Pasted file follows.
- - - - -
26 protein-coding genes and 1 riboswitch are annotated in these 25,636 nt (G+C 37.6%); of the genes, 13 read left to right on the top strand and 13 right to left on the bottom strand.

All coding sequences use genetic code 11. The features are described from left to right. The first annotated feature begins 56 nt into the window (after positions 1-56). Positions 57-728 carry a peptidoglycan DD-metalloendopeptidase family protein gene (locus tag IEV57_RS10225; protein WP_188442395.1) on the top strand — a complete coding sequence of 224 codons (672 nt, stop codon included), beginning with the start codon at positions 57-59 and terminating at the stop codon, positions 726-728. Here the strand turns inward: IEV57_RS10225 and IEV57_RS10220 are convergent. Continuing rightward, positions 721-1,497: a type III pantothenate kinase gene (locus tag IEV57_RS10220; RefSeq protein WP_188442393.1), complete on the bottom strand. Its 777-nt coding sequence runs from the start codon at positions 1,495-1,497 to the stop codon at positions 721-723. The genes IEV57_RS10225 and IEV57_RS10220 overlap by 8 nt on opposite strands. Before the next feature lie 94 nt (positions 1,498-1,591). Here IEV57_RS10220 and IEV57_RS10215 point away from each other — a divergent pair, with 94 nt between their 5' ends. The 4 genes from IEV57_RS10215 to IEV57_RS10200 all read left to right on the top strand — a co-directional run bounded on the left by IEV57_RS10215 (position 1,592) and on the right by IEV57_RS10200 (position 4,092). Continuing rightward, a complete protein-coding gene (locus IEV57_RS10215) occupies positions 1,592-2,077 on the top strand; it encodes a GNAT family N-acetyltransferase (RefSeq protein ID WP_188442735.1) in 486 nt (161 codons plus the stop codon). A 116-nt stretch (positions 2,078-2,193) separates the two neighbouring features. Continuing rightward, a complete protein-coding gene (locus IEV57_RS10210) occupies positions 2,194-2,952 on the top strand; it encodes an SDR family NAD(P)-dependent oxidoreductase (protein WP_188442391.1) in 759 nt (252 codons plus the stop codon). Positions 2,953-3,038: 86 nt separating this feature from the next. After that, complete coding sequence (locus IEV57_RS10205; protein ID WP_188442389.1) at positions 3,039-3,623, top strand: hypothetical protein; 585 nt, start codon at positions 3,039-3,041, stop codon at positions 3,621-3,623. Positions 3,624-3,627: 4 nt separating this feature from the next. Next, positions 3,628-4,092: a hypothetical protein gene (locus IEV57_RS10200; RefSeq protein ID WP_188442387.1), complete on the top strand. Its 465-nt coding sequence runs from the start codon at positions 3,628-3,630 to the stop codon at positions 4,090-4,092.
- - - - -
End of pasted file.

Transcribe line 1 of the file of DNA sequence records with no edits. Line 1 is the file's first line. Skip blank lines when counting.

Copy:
26 protein-coding genes and 1 riboswitch are annotated in these 25,636 nt (G+C 37.6%); of the genes, 13 read left to right on the top strand and 13 right to left on the bottom strand.